Social networking sites are growing in importance as tools for individuals seeking health care information and support. Last week, the California Healthcare Foundation (CHCF) and the Pew Research Center jointly issued an interesting study  describing how individuals use health-related social networking sites – and when they prefer to tap the expertise of health care professionals. While the study indicates that social networking over the Internet can be a beneficial component of a treatment and support regimen, other studies signal a related need for organizations using or providing social networking tools to maintain consistent privacy and safety standards.
An earlier study  from CHCF/Pew showed that 80% of Internet users search for health information online, but this most recent study shows that at least one in five Internet users turn to the Internet specifically to find others with similar conditions or situations. This activity is pronounced among Internet users with chronic health conditions, with almost a quarter of that population looking online for others who share their health issues. Nearly a quarter of Internet users who have experienced a recent medical emergency – whether their own or that of someone else – also go online to find people in similar situations. These numbers are reduced for Spanish-speaking populations and users older than 65.
There continues to be some concern  that patients use the Internet to diagnose or medicate themselves without professional input. Still, the CHCF/Pew study indicates that most people are supplementing – not replacing – professional services with the information they gather through the Internet and social networking sites. According to the CHCF/Pew study, participants in a surveyed online patient group overwhelmingly look to doctors and nurses for accurate medical diagnoses (91%), information about prescription drugs (85%), information about alternative therapies (63%), and recommendations for doctors or medical facilities (62%). Despite its power to connect people, the Internet is no substitute for the key role professional providers play for individuals in their care.
Instead, the study participants found online services shored up other important areas of their health care management. A majority of the surveyed participants found their connections with similar patients, as well as friends and family, more useful than professional providers for emotional support (59%) and quick remedies for everyday health issues (51%). Studies  show that emotional support and the size of an individual’s overall social network can be critical for recovery from some conditions, so the benefits to proper use of health-related social networking sites can be significant. Unfortunately, hospitals are reportedly  not yet using social media to effectively engage their patients, although many patients clearly have an appetite for health-related social networking and are taking advantage of available services themselves.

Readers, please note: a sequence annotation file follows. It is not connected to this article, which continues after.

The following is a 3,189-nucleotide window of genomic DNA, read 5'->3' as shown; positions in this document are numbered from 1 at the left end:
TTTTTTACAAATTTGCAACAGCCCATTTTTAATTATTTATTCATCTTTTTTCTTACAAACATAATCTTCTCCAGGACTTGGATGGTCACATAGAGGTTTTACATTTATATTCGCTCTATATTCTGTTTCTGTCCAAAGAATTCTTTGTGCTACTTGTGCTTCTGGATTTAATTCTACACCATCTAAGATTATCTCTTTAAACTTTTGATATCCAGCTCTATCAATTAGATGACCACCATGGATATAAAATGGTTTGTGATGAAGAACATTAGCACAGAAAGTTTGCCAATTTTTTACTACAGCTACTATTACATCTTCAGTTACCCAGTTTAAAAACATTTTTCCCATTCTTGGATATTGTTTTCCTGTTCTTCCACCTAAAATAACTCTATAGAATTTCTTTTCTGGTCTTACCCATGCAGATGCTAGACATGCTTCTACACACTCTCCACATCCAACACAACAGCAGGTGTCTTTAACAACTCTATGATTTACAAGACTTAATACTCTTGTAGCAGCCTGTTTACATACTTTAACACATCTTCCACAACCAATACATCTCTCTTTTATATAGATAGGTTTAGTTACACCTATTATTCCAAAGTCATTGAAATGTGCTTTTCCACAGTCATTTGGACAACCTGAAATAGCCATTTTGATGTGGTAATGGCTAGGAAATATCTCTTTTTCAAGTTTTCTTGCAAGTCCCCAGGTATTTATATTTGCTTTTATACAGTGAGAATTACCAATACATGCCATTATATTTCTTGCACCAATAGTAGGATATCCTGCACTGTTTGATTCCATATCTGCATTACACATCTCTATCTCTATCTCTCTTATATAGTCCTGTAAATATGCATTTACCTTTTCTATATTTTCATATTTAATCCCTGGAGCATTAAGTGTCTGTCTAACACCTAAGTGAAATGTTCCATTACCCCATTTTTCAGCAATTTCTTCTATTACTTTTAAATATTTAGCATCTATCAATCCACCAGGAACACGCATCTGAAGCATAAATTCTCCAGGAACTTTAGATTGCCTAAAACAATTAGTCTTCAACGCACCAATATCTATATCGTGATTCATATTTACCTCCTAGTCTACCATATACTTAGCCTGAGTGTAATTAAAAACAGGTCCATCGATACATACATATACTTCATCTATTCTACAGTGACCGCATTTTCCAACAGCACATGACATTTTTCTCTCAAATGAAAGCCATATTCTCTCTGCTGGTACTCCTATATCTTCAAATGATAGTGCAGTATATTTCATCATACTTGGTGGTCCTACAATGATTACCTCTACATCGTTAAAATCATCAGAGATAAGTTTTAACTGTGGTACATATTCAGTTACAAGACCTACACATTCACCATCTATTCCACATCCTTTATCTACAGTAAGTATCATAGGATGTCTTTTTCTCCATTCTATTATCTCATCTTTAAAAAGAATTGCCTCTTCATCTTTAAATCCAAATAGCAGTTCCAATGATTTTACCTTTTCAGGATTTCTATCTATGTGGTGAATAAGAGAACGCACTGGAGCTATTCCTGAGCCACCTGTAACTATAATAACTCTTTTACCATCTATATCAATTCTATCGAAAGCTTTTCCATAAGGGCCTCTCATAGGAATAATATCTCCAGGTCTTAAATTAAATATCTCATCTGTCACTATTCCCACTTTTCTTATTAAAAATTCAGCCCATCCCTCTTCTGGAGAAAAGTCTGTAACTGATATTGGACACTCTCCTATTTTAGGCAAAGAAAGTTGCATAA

Consistent Privacy, Transparency Standards Missing
As more patients use online social networking services for information and support, the privacy and safety features of those services may draw closer scrutiny. A recent study  from the Children's Hospital Boston Informatics Program points to inconsistencies in the quality of information and privacy protection among ten social networking sites related to diabetes. The study found that only three of the ten sites had readable privacy policies, seven did not allow users to limit the visibility of their site profiles, and five featured advertisements from unknown sources. The study found almost no effort among the sites to ensure secure transmission and storage of data. Disturbingly, misinformation about cures for diabetes appeared on four of the ten sites.
The lead author of the study of diabetes social networking sites predicted  that users will ultimately demand higher standards with regard to privacy, data security and transparency. The FDA announced  it would release guidance encouraging greater transparency in pharmaceutical advertising on social media, but the rules are unclear for now. While voluntary guidelines on transparent advertising and user demand for greater privacy would be useful, such actions provide limited protection without enforcement – which is notoriously difficult in the ever-changing landscape of online social media.
The issue of user privacy, data security and transparency on health-related social networking sites is another symptom of the growing overlap between health and consumer privacy. Digitized health information – generated by both patients and providers – is increasingly being used by entities outside the jurisdiction of HIPAA, the nation’s foremost health privacy law. (“Personal health records” are another example of this – see our policy post  on the subject.) A major regulatory challenge for the future will be to establish a comprehensive framework of privacy and security rules that provides strong protection to individuals’ health information regardless of what economic sector is using the information. While the privacy requirements for health care entities need not be precisely the same as the requirements for purely commercial entities, protection should be seamless as patient data drifts between the two.